Gandhi Day of volunteer service to be hosted Saturday by Butler Center

Gandhi Day, an annual day of service organized by the University of Miami’s Butler Center for Service and Leadership, will bring undergraduate and graduate students together to participate in a variety of community service opportunities this Saturday, Oct. 2 from 9 a.m. to 3 p.m.

The National Association for Music Education at the University of Miami cleaned up the Olinda Elementary School in Brownsville, Fla. and painted their office on Gandhi Day, 2019, the last before the start of the pandemic.
The National Association for Music Education at the University of Miami cleaned up the Olinda Elementary School in Brownsville, Fla. and painted their office on Gandhi Day, 2019, the last before the start of the pandemic. Photo credit: The University of Miami NAfME chapter

The Butler Center has held Gandhi Day for over 20 years to allow students to interact with and participate in a variety of service organizations ranging from environmentalist initiatives to poverty aid.

Some of the activities planned for this year include a river clean-up with the Miami River Commission and food distribution with Bridge to Hope, an organization that helps feed Miami residents battling poverty. Participants will also have the chance to assemble care packages with the NAACP.

The majority of the planned activities require no extensive background experience in community service and organizers encourage all students interested in volunteering to participate.

“We want to create an event that allows students to connect with the community outside of campus,” said Devarsh Desai, a senior majoring in biochemistry and molecular biology and co-chair of Gandhi Day.

This year’s event will be the first in-person Gandhi Day since the start of the COVID-19 pandemic. Desai said he believes it signifies a return to normal community service activities after nearly two years of limited opportunities due to COVID-19 regulations.

“COVID kind of ruined student involvement for a lot of people,” Desai said, adding that he hopes this year’s Gandhi Day will get students excited about volunteering again, despite ongoing regulations designed to mitigate the spread of the coronavirus.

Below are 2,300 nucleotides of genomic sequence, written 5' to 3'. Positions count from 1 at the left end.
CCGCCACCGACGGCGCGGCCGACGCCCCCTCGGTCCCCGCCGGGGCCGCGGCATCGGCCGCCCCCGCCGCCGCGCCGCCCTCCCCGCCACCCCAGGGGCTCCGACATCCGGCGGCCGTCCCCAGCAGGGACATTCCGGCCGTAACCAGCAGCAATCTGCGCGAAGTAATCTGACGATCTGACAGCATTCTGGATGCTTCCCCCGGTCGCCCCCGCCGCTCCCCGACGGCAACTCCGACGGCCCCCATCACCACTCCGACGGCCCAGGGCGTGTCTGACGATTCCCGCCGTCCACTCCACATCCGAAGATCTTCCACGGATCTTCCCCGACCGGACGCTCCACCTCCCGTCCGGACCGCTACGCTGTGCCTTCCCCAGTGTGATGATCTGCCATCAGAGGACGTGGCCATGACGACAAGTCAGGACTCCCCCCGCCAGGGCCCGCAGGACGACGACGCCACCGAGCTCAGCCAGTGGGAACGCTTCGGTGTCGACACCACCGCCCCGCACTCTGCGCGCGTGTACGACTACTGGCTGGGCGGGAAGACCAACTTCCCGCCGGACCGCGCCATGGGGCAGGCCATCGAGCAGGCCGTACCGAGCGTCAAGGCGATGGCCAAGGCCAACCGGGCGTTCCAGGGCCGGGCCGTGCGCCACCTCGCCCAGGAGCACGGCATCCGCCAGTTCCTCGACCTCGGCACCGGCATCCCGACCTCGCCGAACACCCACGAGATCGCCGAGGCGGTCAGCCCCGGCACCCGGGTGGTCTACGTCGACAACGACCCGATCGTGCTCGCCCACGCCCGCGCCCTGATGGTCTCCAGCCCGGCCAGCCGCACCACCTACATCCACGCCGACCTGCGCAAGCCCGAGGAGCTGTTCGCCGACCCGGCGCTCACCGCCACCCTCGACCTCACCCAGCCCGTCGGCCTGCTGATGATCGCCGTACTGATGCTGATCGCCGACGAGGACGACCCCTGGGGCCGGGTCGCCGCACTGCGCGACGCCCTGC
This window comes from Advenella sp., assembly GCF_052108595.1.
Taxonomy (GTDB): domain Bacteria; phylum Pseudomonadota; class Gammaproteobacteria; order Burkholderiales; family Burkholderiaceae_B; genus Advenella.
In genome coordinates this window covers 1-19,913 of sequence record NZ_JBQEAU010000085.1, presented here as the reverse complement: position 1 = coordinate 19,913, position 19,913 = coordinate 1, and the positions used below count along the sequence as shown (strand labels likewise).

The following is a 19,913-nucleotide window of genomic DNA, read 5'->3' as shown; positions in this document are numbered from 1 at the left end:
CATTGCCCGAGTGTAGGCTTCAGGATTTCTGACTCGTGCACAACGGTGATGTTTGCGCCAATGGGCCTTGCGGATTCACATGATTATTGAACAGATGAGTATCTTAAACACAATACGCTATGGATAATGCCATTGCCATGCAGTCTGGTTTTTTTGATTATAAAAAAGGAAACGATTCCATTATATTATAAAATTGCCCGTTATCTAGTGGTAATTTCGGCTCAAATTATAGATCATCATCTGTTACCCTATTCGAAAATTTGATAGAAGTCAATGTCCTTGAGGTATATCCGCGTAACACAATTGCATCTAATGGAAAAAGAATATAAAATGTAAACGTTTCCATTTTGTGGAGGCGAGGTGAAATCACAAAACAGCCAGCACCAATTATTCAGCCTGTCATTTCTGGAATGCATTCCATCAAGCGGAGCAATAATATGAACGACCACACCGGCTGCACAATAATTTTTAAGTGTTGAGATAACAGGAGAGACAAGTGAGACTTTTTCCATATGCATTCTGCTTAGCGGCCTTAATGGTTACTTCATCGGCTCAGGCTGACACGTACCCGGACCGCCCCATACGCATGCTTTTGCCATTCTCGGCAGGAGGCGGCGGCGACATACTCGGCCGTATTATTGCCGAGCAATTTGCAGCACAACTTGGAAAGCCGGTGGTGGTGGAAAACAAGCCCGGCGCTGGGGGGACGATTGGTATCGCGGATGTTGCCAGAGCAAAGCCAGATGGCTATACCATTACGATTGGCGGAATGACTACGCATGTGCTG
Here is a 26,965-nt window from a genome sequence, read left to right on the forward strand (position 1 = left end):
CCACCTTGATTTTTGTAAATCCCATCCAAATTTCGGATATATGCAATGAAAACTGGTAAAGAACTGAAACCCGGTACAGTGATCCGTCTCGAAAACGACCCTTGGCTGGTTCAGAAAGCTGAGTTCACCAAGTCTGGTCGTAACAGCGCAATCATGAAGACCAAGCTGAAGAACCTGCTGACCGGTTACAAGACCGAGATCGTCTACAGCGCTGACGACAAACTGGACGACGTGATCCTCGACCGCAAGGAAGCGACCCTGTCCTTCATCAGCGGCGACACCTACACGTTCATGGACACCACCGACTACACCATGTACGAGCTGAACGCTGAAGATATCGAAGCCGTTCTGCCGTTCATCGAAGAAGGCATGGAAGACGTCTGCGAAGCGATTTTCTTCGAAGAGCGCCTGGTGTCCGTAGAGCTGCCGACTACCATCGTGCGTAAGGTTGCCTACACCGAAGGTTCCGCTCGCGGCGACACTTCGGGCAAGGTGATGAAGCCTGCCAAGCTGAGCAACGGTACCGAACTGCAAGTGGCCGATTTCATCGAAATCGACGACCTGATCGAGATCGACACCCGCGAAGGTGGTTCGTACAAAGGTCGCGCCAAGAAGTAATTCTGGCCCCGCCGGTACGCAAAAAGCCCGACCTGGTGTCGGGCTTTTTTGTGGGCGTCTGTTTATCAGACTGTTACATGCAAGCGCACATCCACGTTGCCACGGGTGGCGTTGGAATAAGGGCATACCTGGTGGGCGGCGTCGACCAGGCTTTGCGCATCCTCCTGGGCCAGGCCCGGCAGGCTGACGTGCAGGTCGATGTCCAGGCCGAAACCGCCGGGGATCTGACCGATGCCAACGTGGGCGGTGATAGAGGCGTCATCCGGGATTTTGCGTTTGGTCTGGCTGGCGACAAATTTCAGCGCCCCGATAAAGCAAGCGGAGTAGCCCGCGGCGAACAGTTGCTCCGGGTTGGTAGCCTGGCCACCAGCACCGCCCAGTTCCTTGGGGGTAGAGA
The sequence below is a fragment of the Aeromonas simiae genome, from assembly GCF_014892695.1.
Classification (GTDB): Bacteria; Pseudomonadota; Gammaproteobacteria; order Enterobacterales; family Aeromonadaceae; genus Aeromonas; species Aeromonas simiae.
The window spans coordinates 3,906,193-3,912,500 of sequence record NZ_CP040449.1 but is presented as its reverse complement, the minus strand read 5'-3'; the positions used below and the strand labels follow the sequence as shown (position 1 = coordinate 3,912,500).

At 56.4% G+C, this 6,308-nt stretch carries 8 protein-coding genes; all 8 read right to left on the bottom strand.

According to Desai and Greeshma Venigalla, a senior majoring in neuroscience and co-chair of Gandhi Day, the virus has prompted both the university and the charities participating in Gandhi Day to impose restrictions on the activities that will take place.

For the first time, organizers will limit the number of students allowed to participate in off-campus activities. Some activities have also been moved to on-campus locations, such as the assembling of care packages.

Although the pandemic has changed what the event will look like, those involved with planning said they believe it will remain a positive experience for students.

“In our first year back, I hope we can still make a meaningful impact,” Venigalla said.

Both Venigalla and Desai emphasized how important it is for students to be involved in community service during their college years, adding that while Gandhi Day is an opportunity to give back, it is also a fun experience for everyone involved.

“My first Gandhi Day was kind of like a field trip,” Venigalla said. “I met so many people during my first volunteering opportunity.”

Walk-ins are welcome for any students that have not yet signed up to participate in Gandhi Day. Check-in begins at 8:30 a.m. on UM’s Coral Gables Campus Saturday, Oct. 2. Email ddd86@miami.edu or gxv220@miami.edu to answer any further questions about the event.